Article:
The emperor’s clothes

By Craige McMillan

The Catholic Church traces its roots back 2,000 years, 20 centuries, to Peter, one of the original Twelve who followed Jesus on the dusty paths of Galilee. The Church’s beginning is attributed to Jesus himself, who upon Peter’s confession of faith is quoted by Matthew, Jesus’ biographer: “And I say also unto thee, That thou art Peter (meaning rock), and upon this rock I will build my church; and the gates of hell shall not prevail against it” (16:18).

The Church endured 20 centuries of persecution, war, famine, competing religions, violent infighting, and unrelenting attack by the godless “isms” of the 20th century: Marx, Mao, Stalin, Darwin and their mutant descendants. At its apex, the Church’s power was sufficient that an English king was whipped naked in the winter snow over a casket as punishment for his part in the murder of Beckett, archbishop of Canterbury.

Today the Catholic Church is itself being whipped, lying naked and exposed in the public media squares of America, its shame and nakedness visible for all to see. It has been stripped of its influence, its credibility is destroyed, and its finances are in such shambles that the Boston Archdiocese – and one wonders how many others – is considering bankruptcy. How could this happen?

The short answer is, homosexual priests. For whatever reason, some 40 years ago the Catholic hierarchy decided that admitting homosexual men to the priesthood was an idea whose time had come. Twenty years later, homosexuals had taken over the seminaries, and had made heterosexual men committed to a vow of chastity feel unwelcome.

Now, homosexual individuals have worked their way up the Catholic hierarchy into positions of power and influence, their dark secret in many cases intact. No one knows who or where they are. They cover for one another. The pain of their victims, while lamentable, is the price of their sexual gratification. One can only determine their presence by the damaged lives, aborted childhoods and ruined families they leave behind. Lives sacrificed on the alter of sexual perversion. Crimes against children tolerated, one and all, by a church hierarchy, pro-gay in the extreme.

Perhaps the Church’s real sin was arrogance. They imagined that the embrace of evil, and that the offspring that grew from it would somehow turn out to be good. We all harbor such illusions – our lives are testimony to them. Social programs equivalent to the entire gross domestic product of America will never be able to repair the broken lives produced by a daily unholy alliance with evil.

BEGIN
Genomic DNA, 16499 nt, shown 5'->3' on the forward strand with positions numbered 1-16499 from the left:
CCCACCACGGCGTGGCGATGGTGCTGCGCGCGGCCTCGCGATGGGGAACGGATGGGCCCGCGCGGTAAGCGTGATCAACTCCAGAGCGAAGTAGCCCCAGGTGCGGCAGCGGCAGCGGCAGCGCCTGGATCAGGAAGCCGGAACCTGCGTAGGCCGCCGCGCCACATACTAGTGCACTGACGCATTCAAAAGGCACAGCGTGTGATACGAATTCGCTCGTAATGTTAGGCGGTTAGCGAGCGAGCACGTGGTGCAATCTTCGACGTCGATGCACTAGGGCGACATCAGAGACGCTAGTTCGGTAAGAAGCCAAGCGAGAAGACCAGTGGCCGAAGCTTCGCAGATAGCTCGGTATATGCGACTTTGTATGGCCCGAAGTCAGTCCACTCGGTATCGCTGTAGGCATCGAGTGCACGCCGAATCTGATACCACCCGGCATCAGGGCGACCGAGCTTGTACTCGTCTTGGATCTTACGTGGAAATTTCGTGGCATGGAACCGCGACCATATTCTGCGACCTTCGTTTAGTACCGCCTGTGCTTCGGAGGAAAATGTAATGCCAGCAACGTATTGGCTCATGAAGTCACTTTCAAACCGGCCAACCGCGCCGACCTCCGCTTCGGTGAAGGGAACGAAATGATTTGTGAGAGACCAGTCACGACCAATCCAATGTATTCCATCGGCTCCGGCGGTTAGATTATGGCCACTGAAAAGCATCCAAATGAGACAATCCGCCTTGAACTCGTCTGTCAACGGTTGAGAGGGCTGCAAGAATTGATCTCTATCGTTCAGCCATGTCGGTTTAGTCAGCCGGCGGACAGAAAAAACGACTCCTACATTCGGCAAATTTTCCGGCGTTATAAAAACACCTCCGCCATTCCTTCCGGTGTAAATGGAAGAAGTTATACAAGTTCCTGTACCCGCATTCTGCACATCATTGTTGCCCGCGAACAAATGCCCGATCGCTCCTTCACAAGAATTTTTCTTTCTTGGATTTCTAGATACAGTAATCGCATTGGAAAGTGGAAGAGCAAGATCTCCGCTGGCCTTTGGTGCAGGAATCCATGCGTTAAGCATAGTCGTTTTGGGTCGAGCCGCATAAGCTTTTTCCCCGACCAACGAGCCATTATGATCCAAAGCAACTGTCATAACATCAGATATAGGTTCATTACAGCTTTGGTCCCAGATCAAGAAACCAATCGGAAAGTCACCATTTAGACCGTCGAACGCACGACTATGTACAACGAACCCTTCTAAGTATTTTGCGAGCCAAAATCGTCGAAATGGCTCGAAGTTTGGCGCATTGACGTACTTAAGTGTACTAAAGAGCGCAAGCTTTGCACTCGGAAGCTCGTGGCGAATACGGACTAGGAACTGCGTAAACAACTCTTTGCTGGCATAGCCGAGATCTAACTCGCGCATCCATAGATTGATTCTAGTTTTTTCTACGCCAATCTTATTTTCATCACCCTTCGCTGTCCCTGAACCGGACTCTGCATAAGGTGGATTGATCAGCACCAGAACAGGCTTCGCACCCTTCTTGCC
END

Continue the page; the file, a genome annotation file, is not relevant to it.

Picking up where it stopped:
God’s instruction on who should administer Christian churches is clear enough: “The overseer then must be irreproachable, husband of one wife, sober, discreet, decorous, hospitable, apt to teach; not given to excesses from wine, not a striker, but mild, not addicted to contention, not fond of money, conducting his own house well, having his children in subjection with all gravity; (but if one does not know how to conduct his own house, how shall he take care of the assembly of God?)” (1st Timothy 3:2-5). Good counsel. One can’t help but wonder if it might not have wider application?

Contrary to popular belief, the Church was never expected to be perfect. How can it be, when it is administered by imperfect people? God knows our failings better than we do. That’s why he set down the rules he did. God excluded homosexuals from Church administration because he knew what their failings were. Now we do, too. For the same reasons he excluded adulterers, drunkards, those who worship the almighty dollar and those whose immediate family is in disarray. Perhaps not such bad advice after all?

The Catholic Church is not alone in its failings. The end of the 20th century finds the entire Christian Church mired in the condition described by Jesus in Revelation, the final book of the Bible:

“Because thou sayest, I am rich, and increased with goods, and have need of nothing; and knowest not that thou art wretched, and miserable, and poor, and blind, and naked: I counsel thee to buy of me gold tried in the fire, that thou mayest be rich; and white raiment, that thou mayest be clothed, and that the shame of thy nakedness do not appear; and anoint thine eyes with eyesalve, that thou mayest see. As many as I love, I rebuke and chasten: be zealous therefore, and repent” (3:17-19).